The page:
Academic journal article Genders

The Cinematic Shrews of Teen Comedy: Gendering Shakespeare in Twentieth-Century Film

Academic journal article Genders

The Cinematic Shrews of Teen Comedy: Gendering Shakespeare in Twentieth-Century Film

Article excerpt

[1] The discourse of feminism since at least the last two decades of the twentieth century has had to combat repeatedly questions of "conformity" and "happiness": if feminism must work against patriarchy, must women reject, in full, every aspect of traditional femininity and domesticity, even heterosexual intimacy? if the feminist movement has been truly successful, why are so many women still unhappy or unsatisfied? is "happiness" the gauge by which we judge feminism's success? In her classic study Backlash, Susan Faludi summarizes the so-called "post-feminist" position that many individuals have taken in the era since the height of the women's movement in the 1970s:

   Women are unhappy precisely because they are free. Women are
   enslaved by their own liberation. They have grabbed at the gold
   ring of independence, only to miss the one ring that really
   matters. They have gained control of their fertility, only to
   destroy it. They have pursued their own professional dreams--and
   lost out on the greatest female adventure. The women's movement, as
   we are told time and again, has proved women's own worst enemy. (x;
   emphasis in original)

Faludi contends that this attitude is a sign that the project of feminism has not, as the popular discourse of our age would have it, been completed, that the purported equality of women cannot have been accomplished if a defeatist ideology, like the one she summarizes, could be popularized. And while the anti-feminist movement has economic and social effects on women's lived experience, it achieves its greatest cultural visibility in the popular media, particularly cinema and television. According to Faludi, amid the financial insecurity brought on by competing home entertainment technologies in the 1980s, Hollywood sought conformity to popular opinion over innovation and artistic vision and "restated and reinforced the backlash thesis" that American women cannot be happy because "their liberation has denied them marriage and motherhood" (113).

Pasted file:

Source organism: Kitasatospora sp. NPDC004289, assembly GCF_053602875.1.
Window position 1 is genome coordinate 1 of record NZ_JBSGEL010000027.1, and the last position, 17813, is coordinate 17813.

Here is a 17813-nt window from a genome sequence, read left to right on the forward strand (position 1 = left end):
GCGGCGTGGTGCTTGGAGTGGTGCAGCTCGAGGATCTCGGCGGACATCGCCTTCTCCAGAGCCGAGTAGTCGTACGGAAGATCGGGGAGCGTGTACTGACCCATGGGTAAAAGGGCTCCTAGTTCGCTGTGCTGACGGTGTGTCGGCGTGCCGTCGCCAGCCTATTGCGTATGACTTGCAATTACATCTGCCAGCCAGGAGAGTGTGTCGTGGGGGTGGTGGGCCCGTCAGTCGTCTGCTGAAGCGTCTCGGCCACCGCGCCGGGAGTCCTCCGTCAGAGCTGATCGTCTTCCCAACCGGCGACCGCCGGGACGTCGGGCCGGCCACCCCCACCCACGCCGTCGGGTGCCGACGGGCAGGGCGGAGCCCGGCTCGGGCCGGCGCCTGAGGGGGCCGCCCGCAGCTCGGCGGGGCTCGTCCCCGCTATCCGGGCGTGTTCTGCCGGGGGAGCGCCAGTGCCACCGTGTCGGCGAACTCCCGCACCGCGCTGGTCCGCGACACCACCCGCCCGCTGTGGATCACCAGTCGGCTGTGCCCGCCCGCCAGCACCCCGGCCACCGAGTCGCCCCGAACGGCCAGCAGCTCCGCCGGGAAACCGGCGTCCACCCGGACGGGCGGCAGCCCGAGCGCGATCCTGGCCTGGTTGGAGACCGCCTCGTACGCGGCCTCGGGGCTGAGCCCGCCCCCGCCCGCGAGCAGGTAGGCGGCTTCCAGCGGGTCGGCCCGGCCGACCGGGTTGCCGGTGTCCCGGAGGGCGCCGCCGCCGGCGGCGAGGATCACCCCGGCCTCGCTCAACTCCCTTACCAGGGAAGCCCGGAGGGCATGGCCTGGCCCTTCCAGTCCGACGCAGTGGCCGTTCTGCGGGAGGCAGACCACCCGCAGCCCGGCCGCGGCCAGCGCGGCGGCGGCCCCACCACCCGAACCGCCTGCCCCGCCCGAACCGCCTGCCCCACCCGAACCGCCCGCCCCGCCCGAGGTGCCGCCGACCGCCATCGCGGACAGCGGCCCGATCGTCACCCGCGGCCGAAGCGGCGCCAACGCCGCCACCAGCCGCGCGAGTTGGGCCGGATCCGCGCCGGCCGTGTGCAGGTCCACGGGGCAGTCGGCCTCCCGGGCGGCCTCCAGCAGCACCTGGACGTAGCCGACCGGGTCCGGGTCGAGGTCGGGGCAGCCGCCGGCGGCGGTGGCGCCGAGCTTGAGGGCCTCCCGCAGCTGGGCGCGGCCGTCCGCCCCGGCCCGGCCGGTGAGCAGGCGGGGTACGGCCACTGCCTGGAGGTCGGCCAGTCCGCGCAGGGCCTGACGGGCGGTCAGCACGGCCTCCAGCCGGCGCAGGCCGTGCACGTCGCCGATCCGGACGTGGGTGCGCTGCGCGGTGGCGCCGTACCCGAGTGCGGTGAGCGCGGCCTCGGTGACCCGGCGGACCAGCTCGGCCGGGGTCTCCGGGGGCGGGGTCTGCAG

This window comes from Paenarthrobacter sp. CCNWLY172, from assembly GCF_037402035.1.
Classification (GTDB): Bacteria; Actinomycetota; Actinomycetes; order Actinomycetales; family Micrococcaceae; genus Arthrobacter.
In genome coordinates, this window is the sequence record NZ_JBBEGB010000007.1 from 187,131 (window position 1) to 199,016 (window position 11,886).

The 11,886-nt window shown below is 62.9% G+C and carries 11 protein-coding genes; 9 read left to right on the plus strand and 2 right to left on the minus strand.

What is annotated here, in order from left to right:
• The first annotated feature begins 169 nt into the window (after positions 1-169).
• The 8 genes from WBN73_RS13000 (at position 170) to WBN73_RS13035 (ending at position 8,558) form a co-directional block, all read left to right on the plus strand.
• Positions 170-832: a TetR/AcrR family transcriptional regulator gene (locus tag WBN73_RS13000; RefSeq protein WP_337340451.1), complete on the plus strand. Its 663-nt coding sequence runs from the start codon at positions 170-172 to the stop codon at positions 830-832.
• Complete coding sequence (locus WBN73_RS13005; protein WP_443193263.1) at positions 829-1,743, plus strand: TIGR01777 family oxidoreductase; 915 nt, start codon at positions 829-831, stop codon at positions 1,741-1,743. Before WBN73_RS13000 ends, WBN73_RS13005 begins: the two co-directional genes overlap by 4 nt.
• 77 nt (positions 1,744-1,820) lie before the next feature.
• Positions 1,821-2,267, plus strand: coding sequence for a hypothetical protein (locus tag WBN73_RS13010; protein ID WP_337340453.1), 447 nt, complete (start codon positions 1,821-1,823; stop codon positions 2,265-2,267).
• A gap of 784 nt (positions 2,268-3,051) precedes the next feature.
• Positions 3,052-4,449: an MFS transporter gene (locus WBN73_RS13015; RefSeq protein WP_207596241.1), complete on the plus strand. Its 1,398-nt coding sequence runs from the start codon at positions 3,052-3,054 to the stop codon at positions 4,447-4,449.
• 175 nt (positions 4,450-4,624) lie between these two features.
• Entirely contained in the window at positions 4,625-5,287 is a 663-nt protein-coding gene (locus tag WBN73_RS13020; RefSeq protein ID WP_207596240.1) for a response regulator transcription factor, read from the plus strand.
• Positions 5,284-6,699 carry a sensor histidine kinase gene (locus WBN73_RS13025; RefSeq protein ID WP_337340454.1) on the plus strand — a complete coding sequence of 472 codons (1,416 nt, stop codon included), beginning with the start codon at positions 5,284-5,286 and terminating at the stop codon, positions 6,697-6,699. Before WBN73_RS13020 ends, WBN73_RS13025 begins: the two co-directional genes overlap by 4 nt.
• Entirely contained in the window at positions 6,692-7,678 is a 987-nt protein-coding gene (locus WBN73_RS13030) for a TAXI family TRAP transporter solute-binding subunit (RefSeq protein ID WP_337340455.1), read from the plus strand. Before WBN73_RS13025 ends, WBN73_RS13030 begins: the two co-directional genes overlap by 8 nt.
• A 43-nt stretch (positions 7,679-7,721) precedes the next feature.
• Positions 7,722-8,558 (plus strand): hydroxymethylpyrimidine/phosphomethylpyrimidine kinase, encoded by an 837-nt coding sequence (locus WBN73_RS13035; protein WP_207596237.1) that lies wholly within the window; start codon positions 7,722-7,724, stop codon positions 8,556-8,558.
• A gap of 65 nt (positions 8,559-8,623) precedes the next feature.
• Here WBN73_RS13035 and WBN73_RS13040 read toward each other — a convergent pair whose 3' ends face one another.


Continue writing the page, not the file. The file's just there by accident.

[2] Taking as test cases the two most commercially successful twentieth-century reinterpretations of Shakespeare's The Taming of the Shrew--Franco Zeffirelli's 1966 version, starring then real-life husband and wife Richard Burton and Elizabeth Taylor, and Gil Junger's 1999 film 10 Things I Hate about You, starring Julia Stiles and Heath Ledger--I would like to present an argument about the transformation of American sexual politics through popular film. Proceeding through a reading of the ambiguous sexual politics of the original play, I then explore how the two films' manifestations of the convergence (and divergence) of gender performance and sexuality parallels the political milieu of their production, and when considered comparatively, they undermine narratives of American cultural progress, moving from declarations of women's sexual independence into the naturalization of heteronormative conformity as the "truth" of female desire. What I hope to reveal is that Zeffirelli's earlier film is actually a more subversive, more feminist version of the play than the more recent and presumably "post-feminist" revision 10 Things, which reflects what I will call "manifest femininity," an attribute which I find to be ubiquitous throughout modern teen movies. While I do not assert that the films are intended as a commentary on the status of feminism within their contemporary culture (in fact, I think both films are blissfully unaware of their contemporary feminisms), the use that they make of Shakespeare's play reveals much about the era's sexual culture, in that the earlier film represents gender and sexuality as sites of empowerment whereas the later film assumes those possibilities to have already been exhausted, a move in culture from possibility to paucity. Whereas Zeffirelli's Shrew emphasizes performance and the non-naturalization of gender, 10 Things participates in a kind of hetero-normalization that naturalizes straight femininity to such a degree that it encourages viewers to identify with that naturalization. …

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